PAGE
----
electrical meter

How to calculate electric energy cost of common household items

Electricity from the utility company is delivered to your house and connects to a meter that measures the amount of electricity used. The electricity is sent through the meter and routed to the service panel which split the electricity into the circuits throughout the house to power the appliances, lights and wall outlets.

Each month the utility company collects this usage information from the meter to determine how much electricity to charge you for. Electrical power is measured in watts and is charged by the kilowatt-hour. Kilowatt-hour is simply how many 1000′s of watts are consumed per hour.

Let’s review all the terms you need to know to understand electrical cost.

Kilowatt is watts in units of 1000 (1 kilowatt = 1000 watts).

Watts (wattage) are calculated by multiplying the voltage by the current.  (Voltage x Current = Watts)

Kilowatt-hour (kWh) is how many 1000 watts are consumed in a one hour period.

Utility Rate is the cost per unit of electricity, measured per kWh (kilowatt-hour).


Calculating Electrical Energy Cost

To calculate energy cost the “kilowatts” are multiplied by “time in hours” x “utility rate”. The average utility rate for electricity in southern Iowa seems to range between 11 -14 cents per kWh. I’ll use 12 cents for the calculations.

Just a quick note on time, since the rate is based on hours, converting minutes to hours may be required for calculation purposes (Total usage time in minutes/60 = hours). For example: 45 minutes would equal .75 hours.


Let’s look at two examples for calculating energy cost:

Example 1 – 60 watt light bulb

The power consumed by the light bulb is 60 watts, or .06 kilowatts. Using the utility rate of 12 cents per kwh, each hour of use will cost slightly under 1 cent ($.0072) If the light bulb is on for 10 hours per day then the cost per day is 7 cents for that single bulb (.06kw x $.12 x 10 hours = $.07).  Considering how many light bulbs operate in a household it’s easy to see how the lighting cost per month can add up to a few dollars.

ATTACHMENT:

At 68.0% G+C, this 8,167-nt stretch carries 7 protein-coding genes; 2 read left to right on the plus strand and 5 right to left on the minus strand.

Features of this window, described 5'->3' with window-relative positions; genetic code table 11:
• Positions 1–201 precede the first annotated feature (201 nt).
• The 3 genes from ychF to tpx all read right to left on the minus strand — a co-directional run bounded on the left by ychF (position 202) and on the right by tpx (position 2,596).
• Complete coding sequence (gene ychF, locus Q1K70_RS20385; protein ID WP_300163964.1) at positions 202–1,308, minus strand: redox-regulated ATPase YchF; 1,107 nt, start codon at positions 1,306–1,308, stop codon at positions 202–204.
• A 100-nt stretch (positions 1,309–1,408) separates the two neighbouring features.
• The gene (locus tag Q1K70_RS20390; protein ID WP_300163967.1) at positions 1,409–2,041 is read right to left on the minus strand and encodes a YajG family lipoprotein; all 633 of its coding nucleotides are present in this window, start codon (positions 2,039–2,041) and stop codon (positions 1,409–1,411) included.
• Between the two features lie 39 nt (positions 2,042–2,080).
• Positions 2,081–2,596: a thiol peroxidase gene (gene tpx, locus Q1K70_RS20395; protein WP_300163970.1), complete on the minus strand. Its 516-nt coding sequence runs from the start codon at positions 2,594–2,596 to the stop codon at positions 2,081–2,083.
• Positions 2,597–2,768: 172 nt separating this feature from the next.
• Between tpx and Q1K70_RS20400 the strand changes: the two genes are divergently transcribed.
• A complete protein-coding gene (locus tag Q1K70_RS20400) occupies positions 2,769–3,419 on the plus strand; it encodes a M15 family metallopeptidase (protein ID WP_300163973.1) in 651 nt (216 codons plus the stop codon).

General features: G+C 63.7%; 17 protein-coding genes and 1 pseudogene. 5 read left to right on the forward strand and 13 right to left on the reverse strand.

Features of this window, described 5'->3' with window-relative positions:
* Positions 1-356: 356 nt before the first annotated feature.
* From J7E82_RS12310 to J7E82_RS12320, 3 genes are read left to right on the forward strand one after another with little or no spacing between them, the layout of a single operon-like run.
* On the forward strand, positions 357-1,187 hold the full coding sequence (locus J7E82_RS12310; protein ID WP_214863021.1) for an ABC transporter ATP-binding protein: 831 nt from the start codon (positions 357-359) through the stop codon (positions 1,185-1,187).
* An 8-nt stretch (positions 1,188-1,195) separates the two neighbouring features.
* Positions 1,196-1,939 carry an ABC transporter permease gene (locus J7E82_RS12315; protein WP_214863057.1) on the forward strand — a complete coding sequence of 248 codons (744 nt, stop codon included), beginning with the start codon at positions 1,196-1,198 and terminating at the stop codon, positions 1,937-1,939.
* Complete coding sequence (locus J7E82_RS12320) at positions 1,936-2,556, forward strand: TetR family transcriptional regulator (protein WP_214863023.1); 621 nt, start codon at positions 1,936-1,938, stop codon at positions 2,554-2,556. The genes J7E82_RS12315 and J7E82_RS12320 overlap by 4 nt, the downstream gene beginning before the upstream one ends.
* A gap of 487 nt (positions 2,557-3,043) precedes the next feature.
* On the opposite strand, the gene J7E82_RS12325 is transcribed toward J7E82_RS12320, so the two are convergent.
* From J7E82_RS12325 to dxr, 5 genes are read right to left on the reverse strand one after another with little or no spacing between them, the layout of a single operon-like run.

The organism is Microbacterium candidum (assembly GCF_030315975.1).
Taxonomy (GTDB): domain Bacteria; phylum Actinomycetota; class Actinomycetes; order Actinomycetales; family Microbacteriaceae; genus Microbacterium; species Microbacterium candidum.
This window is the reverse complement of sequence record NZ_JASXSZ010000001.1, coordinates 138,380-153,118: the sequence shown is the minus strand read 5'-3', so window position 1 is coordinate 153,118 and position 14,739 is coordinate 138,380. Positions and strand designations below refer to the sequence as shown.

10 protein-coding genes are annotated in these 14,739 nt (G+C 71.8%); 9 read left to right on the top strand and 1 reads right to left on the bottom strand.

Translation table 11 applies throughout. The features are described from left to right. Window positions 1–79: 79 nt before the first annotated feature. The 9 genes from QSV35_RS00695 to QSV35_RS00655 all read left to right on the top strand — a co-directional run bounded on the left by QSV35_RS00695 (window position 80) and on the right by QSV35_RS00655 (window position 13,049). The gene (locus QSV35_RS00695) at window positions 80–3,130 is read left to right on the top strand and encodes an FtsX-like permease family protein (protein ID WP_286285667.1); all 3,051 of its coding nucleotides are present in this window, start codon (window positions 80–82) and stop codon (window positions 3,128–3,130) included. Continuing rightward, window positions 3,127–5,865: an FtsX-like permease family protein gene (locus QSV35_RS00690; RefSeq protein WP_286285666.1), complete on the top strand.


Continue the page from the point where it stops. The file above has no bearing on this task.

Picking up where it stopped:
For example: I have 6 recessed 65-watt light bulbs in the kitchen that were on today for 16 hours – I like to hang out in the kitchen. The total wattage for all the light bulbs is 390 watts, or .39 kW. At 12 cents per kilowatt-hour, my cost for lighting the kitchen today is $.75. If that were a typical day, then my projected monthly cost would be $22.50.  Time to rethink leaving the lights on!


Example 2 – Space heater

The typical wattage of a space heater is 1500 watts. In kilowatts that equals 1.5 kW. Using the 12 cent kWh energy rate, the cost per hour for the heater is 18 cents. That doesn’t seem like much until you consider how that adds up over time.

Hours per day

Cost per day

Cost per Month

5 hours



10 hours



15 hours



20 hours




Use the below calculator to estimate electrical cost for your devices.


Calculating Amperage

Sometimes you need to know the ampere draw of a device, especially for determining the correct circuit size. If you know the wattage then you can determine ampere draw by dividing the wattage by the voltage.  For example, the 1500 watt heater plugged into a 120 volt circuit will draw 12.5 amps (1500/120 = 12.5).


If you would like assistance with determining the energy cost or ampere draw of various devices in your house, please contact us. We are happy to help.


Thank You,

David McGill
James McGill

Article written by Tim McGill, editor @ Tree Branch Publishing.

Posted in Energy Savings and tagged , , .

One Comment

  1. Pingback: Risks of Improper Use of Electric Room Heaters | McGill Repair and Construction, LLC

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